These gougères are not quite as hollow and crispy as traditional ones made with all-purpose flour. They are a cross between a French gougère, a Brazilian pão de queijo, and a Venezuelan almojábana. They make a great afternoon snack with a schmear of compound butter (as pictured), and are an extra tasty roll for soup.
For the compound butter in the photo, I blended 1/2 a cup of cooked quince I had in the fridge with 2 Tablespoons of water and then worked that into 4 Tablespoons of very soft butter with a wooden spoon, but you can make compound butter with all sorts of things— lemon zest & fennel fronds is a particularly nice combination. Stewed pears blended with a pinch of cardamom and then worked into the butter is also great. Taste the butter once you’ve made them to see if they need tweaking— maybe a pinch of salt, a teaspoon of maple or both!
8 Tablespoons butter
1 cup water
2 teaspoons sugar
1/4 teaspoon salt
3/4 cup tapioca flour
1/2 cup + 2 Tablespoons buckwheat flour
1 Tablespoon cornstarch
1 1/2 cups Manchego cheese or any other cheese you love, coarsely grated
1 egg, beats for the egg wash
Preheat the oven to 400°F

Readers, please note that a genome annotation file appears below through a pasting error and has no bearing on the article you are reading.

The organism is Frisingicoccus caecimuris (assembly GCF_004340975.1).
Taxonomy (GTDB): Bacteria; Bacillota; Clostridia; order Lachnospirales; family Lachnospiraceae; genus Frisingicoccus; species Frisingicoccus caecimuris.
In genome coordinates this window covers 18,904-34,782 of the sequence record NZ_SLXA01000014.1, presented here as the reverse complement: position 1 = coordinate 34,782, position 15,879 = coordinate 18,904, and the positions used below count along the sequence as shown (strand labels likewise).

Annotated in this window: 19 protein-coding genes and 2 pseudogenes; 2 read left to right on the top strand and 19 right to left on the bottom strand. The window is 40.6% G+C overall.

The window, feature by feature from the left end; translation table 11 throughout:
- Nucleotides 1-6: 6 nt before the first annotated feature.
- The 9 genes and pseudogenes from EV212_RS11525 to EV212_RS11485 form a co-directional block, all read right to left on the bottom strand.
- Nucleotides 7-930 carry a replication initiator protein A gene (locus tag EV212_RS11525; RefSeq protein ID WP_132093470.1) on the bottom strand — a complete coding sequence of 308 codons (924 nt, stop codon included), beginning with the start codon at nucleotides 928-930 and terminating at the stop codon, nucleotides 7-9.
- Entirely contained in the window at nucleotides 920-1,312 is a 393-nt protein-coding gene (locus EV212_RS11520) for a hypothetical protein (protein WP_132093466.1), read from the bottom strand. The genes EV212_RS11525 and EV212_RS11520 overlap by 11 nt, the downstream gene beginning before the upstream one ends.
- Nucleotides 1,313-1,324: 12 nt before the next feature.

In a medium bowl whisk the tapioca, buckwheat and cornstarch to combine. If the tapioca is a little lumpy sift it before adding. Set aside.
Add the butter, water, sugar, and salt to a medium saucepan and cook over medium heat. Once the butter has melted, bring the mixture to a boil. Once it boils, reduce the heat to low and add the flour mix all at once. Stir until the mixture forms a smooth ball that pulls away from the sides of the pan and a film forms at the bottom of the pan, at least 2 minutes. Mash the dough ball against the bottom and sides of the pan for 1 more minute to cook the flour.
Remove the pan from heat and transfer the dough to the bowl of a stand mixer fitted with a paddle attachment. Paddle the dough for a few minutes to allow the steam to escape the dough and cool it down. Add the eggs one by one. Waiting for each to be fully incorporated before adding the next one. When all the eggs are fully incorporated, stir in the grated cheese.
Line a baking sheet with parchment paper.
To shape the gougères I like to use an ice cream scooper, which gives you a larger, bread roll kind of shape but you can also make smaller ones using a spoon and dropping the dough by the spoonful. Try to make all the gougères equal in shape so they bake evenly, and place them on the baking sheet with about an inch of space between them.
For the egg wash use a pastry brush or a clean fingertip and gently brush the tops of the gougères with a small amount of beaten egg.
Place your sheet tray in the oven and immediately lower the temperature to 350º. Do not open the door of your oven until the gougères have been there at least 10 minutes.
Bake until they are puffed, and look golden —about 25 minutes, depending on your oven. The prompt to look for them to be golden might be a little tricky since we are using buckwheat and not all-purpose flour, but look closely and you will see the color has changed.